The unit of dose referred to here is the Gray (Gy). A Gray is a large unit of radiation: most people receive an annual background radiation dose comparable to only about 0.002 Gray. So 0.4 Gray is two hundred times or so the background dose, and that's possibly the detection limit for this technique; if the dose is any lower, it may be impossible to distinguish it from the random level of DNA damage.
But let's have a look and see what the team from Massey University claimed to have found. They published two papers, one in 2007, 'New Zealand Nuclear Test Veterans' Study – a Cytogenetic Analysis', presented to the New Zealand Nuclear Test Veterans’ Association, and a second in 2008, 'Elevated chromosome translocation frequencies in New Zealand nuclear test veterans', published in an academic journal, Cytogenetic and Genome Research 121:79–87.
In their 2007 report they calculate (p31) that there were 37 individuals who received a dose in the range 0 – 0.49 Gy, 6 individuals in the range 0.5 – 0.99 Gy, and 5 individuals who received greater than 1 Gy. The highest dose estimates here are above the range in which the detection limit for this technique might lie. But as a consequence, they're also very large doses; doses so large that, were they to be delivered all at once, could lead to symptoms of radiation sickness!
These dose estimates, we learn, were obtained by comparing the abberrations counted in the veterans with those in "Blood samples from 3 healthy donors (mean age 40.5) [which] were irradiated with 60 Co at a dose rate 0.835Gy/min to different doses (0, 0.2, 0.5, 0.75, 1, 2 Gy)," (p15).
Something strange now happens when we turn to the 2008 paper, published, let us recall, in a peer-reviewed journal. We now find that "Dose estimates ranged from 0 to 0.431 Gy in the veterans (mean = 0.170 Gy)," (p85).
All of a sudden, the mean dose is down to 0.170 Gy, which lies beneath what might well be the detection limit for this technique. And how are these new doses estimates inferred? Well, the blood-samples from the forty-year olds have been discreetly disposed of, and in their stead we find "in vitro exposures of a blood sample of a normal donor of age 60."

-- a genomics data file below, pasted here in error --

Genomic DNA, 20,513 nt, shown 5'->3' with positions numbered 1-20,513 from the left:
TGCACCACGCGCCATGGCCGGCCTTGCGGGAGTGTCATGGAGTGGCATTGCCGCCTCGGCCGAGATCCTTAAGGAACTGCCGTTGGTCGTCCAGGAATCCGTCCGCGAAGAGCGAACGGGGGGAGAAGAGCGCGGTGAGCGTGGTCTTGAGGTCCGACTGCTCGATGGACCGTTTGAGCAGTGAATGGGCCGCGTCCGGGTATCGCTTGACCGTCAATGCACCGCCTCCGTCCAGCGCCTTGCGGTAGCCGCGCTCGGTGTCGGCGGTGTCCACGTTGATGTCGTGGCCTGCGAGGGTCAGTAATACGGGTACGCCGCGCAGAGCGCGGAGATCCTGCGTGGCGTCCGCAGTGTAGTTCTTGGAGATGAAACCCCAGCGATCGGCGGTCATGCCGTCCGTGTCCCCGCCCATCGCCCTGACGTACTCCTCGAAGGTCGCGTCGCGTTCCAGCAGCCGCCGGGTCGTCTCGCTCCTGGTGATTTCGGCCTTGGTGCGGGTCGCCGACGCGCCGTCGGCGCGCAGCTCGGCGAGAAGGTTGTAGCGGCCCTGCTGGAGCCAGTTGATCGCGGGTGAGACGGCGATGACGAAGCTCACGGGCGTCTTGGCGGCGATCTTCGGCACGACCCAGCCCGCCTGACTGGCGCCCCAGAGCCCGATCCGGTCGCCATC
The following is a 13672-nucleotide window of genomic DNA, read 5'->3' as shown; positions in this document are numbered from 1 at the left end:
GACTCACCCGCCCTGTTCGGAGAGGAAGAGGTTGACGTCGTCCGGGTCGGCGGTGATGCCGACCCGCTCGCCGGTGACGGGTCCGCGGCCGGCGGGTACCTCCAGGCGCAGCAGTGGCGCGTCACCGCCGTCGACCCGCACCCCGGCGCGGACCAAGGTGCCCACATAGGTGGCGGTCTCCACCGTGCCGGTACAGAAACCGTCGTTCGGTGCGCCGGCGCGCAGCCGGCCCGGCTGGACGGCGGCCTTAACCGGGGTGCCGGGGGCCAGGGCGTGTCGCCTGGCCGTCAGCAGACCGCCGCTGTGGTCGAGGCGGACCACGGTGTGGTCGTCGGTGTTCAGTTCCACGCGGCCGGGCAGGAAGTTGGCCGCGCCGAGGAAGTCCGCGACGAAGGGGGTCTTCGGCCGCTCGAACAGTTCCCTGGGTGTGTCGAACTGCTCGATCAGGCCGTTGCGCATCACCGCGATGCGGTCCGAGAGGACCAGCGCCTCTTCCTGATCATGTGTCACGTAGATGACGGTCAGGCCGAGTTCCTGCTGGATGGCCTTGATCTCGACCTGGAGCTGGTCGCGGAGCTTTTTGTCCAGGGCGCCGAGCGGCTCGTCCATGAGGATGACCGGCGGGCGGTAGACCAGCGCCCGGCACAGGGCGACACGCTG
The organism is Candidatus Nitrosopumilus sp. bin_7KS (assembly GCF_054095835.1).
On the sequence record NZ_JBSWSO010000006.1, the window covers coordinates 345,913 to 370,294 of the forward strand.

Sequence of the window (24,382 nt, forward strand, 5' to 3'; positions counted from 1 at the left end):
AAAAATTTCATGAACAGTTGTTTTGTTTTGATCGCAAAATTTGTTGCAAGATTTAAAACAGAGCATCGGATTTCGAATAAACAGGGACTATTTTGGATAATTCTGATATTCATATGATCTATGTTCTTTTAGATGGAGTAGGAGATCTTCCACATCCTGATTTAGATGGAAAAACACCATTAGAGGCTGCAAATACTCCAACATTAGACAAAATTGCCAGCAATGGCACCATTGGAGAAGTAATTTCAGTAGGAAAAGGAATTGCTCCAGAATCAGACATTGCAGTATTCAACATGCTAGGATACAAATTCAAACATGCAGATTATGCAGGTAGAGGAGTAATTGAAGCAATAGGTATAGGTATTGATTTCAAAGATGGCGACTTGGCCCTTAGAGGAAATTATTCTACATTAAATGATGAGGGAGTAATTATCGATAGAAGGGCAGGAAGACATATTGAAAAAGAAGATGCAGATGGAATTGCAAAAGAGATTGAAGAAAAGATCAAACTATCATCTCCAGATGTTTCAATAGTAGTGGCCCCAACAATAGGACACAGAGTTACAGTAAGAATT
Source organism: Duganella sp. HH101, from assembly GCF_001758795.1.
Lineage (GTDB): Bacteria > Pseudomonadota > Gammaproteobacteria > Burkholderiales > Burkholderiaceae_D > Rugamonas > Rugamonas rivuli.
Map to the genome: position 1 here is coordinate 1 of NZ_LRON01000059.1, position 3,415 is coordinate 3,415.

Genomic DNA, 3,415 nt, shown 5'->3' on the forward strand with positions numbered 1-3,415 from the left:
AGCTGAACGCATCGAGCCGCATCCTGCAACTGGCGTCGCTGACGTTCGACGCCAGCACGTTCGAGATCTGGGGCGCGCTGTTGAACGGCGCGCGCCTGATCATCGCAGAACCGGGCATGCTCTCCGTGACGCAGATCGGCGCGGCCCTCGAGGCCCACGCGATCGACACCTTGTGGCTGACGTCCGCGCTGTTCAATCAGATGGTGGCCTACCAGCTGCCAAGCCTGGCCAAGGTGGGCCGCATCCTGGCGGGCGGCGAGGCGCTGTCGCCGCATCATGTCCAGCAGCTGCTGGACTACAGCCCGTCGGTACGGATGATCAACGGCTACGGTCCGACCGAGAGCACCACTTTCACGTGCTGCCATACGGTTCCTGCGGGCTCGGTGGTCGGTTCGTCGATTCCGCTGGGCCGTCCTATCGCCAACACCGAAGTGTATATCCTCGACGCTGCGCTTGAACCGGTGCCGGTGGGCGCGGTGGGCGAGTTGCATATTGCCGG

There's no explanation of why the blood samples used to calibrate the technique have changed. Which is strange, because if the Massey University team discovered that something was wrong with their initial approach, one would expect them to explain and report this fact, so that the rest of the scientific community could learn from their research.
The Massey University team emphasise the difference between the number of translocations found amongst the veterans, and the number found amongst a control group (whose mean dose was inferred to be 0.037 Gy), but given that both dose estimates are below the detection limit for the technique, it is unclear why this should be considered of dosimetric significance.
Why were samples from several 40-year olds used in the first paper to calibrate the technique, and then a single sample from a single 60-year old used in the second paper? How sensitive are the dose estimates to the choice of calibration sample? Detection limits are not so much as mentioned in either the 2007 paper, or the 2008 paper; why do the team from Massey University not even discuss this issue?
All these questions remain unanswered. Which is disappointing if you're a scientist rather than a lawyer.